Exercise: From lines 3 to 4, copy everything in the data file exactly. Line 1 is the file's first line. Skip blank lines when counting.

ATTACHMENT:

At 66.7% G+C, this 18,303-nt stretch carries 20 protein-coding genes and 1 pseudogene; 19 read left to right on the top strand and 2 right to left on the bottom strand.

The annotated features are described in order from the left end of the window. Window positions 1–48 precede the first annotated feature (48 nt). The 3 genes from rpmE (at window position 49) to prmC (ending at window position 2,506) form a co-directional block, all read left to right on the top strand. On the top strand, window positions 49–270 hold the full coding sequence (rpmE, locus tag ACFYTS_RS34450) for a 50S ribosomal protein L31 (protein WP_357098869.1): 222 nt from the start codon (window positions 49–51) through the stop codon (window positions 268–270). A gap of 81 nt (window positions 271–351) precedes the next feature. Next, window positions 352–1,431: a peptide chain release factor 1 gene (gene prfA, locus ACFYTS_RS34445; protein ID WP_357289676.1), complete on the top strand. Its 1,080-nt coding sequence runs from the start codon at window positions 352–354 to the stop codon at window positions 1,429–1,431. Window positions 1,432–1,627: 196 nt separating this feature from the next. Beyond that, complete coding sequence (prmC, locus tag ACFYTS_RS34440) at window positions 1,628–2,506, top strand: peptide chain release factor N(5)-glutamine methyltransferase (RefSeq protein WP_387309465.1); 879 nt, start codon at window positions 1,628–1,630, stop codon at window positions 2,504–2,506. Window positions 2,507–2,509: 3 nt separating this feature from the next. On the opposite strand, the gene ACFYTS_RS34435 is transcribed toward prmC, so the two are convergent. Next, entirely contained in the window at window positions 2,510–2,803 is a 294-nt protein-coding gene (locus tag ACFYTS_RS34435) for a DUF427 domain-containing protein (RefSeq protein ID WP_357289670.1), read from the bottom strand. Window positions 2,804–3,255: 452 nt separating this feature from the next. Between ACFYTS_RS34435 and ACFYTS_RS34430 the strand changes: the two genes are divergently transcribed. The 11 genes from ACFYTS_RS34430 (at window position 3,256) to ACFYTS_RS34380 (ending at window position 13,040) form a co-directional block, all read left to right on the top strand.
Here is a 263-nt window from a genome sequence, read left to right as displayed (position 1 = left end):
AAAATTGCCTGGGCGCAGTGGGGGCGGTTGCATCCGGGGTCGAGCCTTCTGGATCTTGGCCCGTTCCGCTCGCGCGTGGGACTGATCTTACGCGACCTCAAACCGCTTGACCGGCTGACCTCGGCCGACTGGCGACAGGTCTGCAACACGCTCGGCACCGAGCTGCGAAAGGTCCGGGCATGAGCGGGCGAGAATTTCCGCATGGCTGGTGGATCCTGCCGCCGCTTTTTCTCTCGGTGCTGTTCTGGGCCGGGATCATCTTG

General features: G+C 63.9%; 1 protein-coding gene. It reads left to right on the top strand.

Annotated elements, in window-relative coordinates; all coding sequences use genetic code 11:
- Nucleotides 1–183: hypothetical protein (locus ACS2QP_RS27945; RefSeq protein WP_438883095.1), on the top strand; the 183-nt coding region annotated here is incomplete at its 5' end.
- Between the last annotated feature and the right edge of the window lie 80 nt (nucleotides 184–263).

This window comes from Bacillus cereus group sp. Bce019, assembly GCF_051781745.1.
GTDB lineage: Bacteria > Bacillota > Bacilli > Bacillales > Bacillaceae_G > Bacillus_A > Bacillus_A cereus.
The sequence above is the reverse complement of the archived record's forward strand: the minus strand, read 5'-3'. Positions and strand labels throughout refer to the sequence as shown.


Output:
Here is a 263-nt window from a genome sequence, read left to right as displayed (position 1 = left end):
AAAATTGCCTGGGCGCAGTGGGGGCGGTTGCATCCGGGGTCGAGCCTTCTGGATCTTGGCCCGTTCCGCTCGCGCGTGGGACTGATCTTACGCGACCTCAAACCGCTTGACCGGCTGACCTCGGCCGACTGGCGACAGGTCTGCAACACGCTCGGCACCGAGCTGCGAAAGGTCCGGGCATGAGCGGGCGAGAATTTCCGCATGGCTGGTGGATCCTGCCGCCGCTTTTTCTCTCGGTGCTGTTCTGGGCCGGGATCATCTTG